The State of Your Parent's Estate
Last updated 4/11/2019 at 9:35pm
Talking with a parent about estate planning is never easy. Here are some conversation starters that can help adult children and their parents plan.
In 2020, it is projected that Americans older than 65 now will total 56 million, a number that is expected to climb significantly as Baby Boomers retire over the next two decades. Even with this "graying of America," a recent survey showed that only 42% of adult Americans have any kind of estate planning documents at all, jeopardizing the smooth transfer of hard-earned wealth from one generation to another.
The issue is often around starting the difficult conversation of estate planning, which can involve such sensitive topics as incapacity or end-of-life issues. But adults with aging parents can open the lines of communication about the family's financial future and the need to have a plan.
Here are four questions to ask:
1. Have You Spoken with a Lawyer About an Estate Plan?
Your parents may not want to face the possibility of getting sick, having to give up control over their lives, or even a life-ending illness. Parents can also find it awkward to discuss their money. In a recent Estate Planning Awareness survey, 25% of respondents said they hadn't discussed estate planning because they don't like thinking about their own death.3 In a different survey, 47% of respondents said, "I just haven't gotten around to it," which may indicate procrastination on a difficult matter.4 In a similar manner, adult children, not wanting to appear greedy and focused on themselves, procrastinate as well.
2. Have You Drawn Up Any Paperwork So You're Prepared in Case of Illness or Incapacity?
Your parents' ability to handle future financial and medical matters may deteriorate. It is crucial that they identify people they trust now, while they are still able, to make decisions for them in the event of incapacity. Now is the time to make sure they've done so, and to be involved in the decision-making to the degree everyone is comfortable.
Also, how do they feel about being cared for should the need arise? Some parents equate having their children care for them as being a burden on their kids. Think about whether you agree with their notion of the future and what you are willing to take on. You can help them visualize the future and what they want so you can help.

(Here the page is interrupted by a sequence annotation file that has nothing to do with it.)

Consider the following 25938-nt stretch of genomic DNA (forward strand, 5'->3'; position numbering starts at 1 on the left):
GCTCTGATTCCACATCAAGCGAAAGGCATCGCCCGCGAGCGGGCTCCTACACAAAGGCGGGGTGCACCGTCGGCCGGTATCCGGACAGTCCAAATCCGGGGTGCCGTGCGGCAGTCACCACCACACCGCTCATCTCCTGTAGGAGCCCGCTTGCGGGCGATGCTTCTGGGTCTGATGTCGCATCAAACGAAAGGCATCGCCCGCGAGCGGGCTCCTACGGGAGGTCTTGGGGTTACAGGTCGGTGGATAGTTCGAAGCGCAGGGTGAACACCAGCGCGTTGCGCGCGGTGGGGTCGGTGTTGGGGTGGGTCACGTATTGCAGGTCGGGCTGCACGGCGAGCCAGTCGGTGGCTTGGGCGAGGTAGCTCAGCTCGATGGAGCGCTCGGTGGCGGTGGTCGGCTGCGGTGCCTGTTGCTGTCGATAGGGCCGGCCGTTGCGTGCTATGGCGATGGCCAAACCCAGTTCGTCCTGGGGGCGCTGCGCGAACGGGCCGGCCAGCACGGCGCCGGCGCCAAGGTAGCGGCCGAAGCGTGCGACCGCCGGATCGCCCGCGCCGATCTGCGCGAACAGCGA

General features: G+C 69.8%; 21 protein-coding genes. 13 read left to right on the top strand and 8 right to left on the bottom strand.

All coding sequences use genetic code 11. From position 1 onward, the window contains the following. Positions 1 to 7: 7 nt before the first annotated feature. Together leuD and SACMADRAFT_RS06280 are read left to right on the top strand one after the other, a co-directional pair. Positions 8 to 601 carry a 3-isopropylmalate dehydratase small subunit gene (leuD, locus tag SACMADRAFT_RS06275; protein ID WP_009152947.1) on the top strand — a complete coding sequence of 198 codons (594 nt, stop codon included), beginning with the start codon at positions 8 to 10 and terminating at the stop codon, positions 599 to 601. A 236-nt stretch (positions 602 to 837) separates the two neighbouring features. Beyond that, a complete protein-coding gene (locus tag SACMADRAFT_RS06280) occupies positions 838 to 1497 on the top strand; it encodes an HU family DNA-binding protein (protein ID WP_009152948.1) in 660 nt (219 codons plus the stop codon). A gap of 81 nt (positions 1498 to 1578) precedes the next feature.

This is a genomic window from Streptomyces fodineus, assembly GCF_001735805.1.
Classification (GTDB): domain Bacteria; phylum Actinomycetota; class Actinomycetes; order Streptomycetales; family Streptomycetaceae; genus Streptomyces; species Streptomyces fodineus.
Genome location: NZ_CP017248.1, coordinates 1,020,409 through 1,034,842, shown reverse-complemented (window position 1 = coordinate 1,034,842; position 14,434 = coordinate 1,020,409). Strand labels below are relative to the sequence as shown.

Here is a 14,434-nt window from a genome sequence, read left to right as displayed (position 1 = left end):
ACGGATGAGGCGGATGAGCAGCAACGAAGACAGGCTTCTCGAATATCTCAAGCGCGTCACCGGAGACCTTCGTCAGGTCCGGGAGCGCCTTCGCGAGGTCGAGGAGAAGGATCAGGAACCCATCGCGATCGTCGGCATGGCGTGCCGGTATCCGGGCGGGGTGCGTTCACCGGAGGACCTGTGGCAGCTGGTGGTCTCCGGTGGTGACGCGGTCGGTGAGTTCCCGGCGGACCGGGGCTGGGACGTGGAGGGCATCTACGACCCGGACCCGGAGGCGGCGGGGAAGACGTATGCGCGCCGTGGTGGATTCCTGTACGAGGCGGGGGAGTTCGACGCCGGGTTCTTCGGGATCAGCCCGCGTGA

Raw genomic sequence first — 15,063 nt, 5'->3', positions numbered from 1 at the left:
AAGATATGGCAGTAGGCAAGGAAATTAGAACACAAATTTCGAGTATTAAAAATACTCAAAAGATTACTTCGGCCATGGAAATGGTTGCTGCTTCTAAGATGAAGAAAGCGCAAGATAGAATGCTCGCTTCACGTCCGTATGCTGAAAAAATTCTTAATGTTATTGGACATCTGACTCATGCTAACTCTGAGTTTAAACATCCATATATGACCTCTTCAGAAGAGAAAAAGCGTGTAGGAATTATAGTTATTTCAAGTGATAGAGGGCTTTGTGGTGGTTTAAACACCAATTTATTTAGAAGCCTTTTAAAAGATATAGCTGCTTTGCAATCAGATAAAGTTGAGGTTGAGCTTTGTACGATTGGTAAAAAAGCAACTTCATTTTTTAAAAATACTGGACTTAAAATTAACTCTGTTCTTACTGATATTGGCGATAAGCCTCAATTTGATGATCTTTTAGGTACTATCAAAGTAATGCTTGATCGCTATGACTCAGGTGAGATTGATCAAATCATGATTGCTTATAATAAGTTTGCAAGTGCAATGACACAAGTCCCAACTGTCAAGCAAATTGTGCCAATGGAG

3. What Are Your Priorities for the Future Use of Your Money? What Causes Are Important to You?
It's important to understand that estate planning covers a wide variety of issues including charitable giving. Find out if they have explored gifting strategies to efficiently pass on family wealth. Another question might be about contributing to family educational needs, perhaps for their grandchildren.
Examine what they care deeply about and how your values are aligned. What are their charitable goals? Depending on your family's wealth levels, you can define family financial goals and objectives and even a philanthropic policy to direct wealth toward making positive social or environmental change.
4. Which Other Family Members Should Be Involved in the Planning Process?
When thinking about estate planning and the drafting of Wills, trusts and the division of assets, a family tree chart can assist in building a solid estate plan-particularly in large families. Creating a family tree with your parents and siblings will not only allow you to visualize your family hierarchy, but better understand your parents' relationships and gain knowledge about all of your relatives. A set plan may help avert conflicts between siblings in the future, as opinions will likely differ on what is best for mom or dad, or how their assets should be divided.
While these conversations can be difficult, they are important to have. An experienced Financial Advisor can provide guidance to help you create a plan that is tailored to your family's specific circumstances and provides a framework for the future.
1 U.S. Census Bureau, "Projected Age Groups and Sex Composition of the Population", https://www.census.gov/data/tables/2017/demo/popproj/2017-summary-tables.html.
2 Caring.com 2017 Wills Survey, https://www.caring.com/articles/wills-survey-2017.
3 WealthCounsel, 2016 Estate Planning Awareness Survey.
4 Caring.com 2017 Wills Survey, https://www.caring.com/articles/wills-survey-2017.
Article by Morgan Stanley and provided courtesy of Morgan Stanley Financial Advisor.
Susan S. Craig is a Financial Advisor in Tampa Office of Morgan Stanley Smith Barney LLC ("Morgan Stanley").
She can be reached by email at [email protected] or by telephone 813-227-2182.
Her website is: http://www.morganstanleyFA.com/Susan.Craig
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